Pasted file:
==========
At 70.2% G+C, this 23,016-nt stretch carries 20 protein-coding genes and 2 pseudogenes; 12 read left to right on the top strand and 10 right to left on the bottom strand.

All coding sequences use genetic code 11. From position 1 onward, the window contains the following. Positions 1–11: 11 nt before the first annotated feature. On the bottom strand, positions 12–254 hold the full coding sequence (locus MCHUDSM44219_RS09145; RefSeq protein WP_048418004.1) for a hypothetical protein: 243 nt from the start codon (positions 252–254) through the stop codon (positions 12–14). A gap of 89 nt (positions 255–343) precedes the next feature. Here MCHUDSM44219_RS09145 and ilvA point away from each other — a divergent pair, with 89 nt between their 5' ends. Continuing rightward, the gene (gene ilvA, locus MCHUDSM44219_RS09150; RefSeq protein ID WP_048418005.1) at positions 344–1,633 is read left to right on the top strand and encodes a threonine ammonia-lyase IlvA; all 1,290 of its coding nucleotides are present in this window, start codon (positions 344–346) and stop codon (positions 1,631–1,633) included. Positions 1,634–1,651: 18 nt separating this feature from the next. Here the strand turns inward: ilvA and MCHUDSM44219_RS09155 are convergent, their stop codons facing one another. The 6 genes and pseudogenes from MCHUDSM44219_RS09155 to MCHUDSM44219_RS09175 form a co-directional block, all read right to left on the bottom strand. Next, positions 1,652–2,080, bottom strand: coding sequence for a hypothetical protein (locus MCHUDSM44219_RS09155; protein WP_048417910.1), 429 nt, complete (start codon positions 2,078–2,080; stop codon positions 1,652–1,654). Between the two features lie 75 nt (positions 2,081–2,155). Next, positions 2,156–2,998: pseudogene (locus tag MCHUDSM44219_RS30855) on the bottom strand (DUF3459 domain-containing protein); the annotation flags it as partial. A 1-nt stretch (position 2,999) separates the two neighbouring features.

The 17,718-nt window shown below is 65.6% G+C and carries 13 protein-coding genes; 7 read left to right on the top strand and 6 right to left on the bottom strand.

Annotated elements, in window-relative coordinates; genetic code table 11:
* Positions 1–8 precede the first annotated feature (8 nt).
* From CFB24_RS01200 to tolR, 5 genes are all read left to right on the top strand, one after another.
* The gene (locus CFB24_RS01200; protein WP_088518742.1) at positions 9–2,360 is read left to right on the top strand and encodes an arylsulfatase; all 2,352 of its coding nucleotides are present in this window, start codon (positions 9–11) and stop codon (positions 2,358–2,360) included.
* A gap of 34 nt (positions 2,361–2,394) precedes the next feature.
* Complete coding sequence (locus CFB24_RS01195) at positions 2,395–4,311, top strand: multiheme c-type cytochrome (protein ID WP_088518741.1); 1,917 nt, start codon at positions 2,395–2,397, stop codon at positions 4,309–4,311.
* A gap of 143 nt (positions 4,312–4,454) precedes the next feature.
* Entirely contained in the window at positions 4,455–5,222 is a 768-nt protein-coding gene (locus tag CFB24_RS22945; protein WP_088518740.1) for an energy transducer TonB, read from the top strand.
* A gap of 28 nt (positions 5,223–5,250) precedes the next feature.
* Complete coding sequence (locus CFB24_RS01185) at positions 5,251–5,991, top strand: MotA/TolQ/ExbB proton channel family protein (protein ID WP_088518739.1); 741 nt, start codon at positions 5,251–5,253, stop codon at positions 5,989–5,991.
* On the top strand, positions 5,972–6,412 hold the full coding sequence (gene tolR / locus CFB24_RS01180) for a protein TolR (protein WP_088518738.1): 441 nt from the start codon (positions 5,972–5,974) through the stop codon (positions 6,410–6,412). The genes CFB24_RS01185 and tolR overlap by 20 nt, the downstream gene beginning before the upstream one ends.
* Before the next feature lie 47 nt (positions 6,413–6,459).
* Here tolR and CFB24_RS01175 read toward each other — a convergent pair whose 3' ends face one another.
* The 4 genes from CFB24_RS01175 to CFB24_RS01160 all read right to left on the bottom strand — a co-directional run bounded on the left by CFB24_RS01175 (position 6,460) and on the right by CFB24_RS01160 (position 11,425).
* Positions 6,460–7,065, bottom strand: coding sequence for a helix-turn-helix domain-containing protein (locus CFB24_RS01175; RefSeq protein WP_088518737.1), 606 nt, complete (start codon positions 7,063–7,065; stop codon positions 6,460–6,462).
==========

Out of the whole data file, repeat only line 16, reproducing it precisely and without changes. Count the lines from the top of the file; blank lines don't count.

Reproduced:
* Here tolR and CFB24_RS01175 read toward each other — a convergent pair whose 3' ends face one another.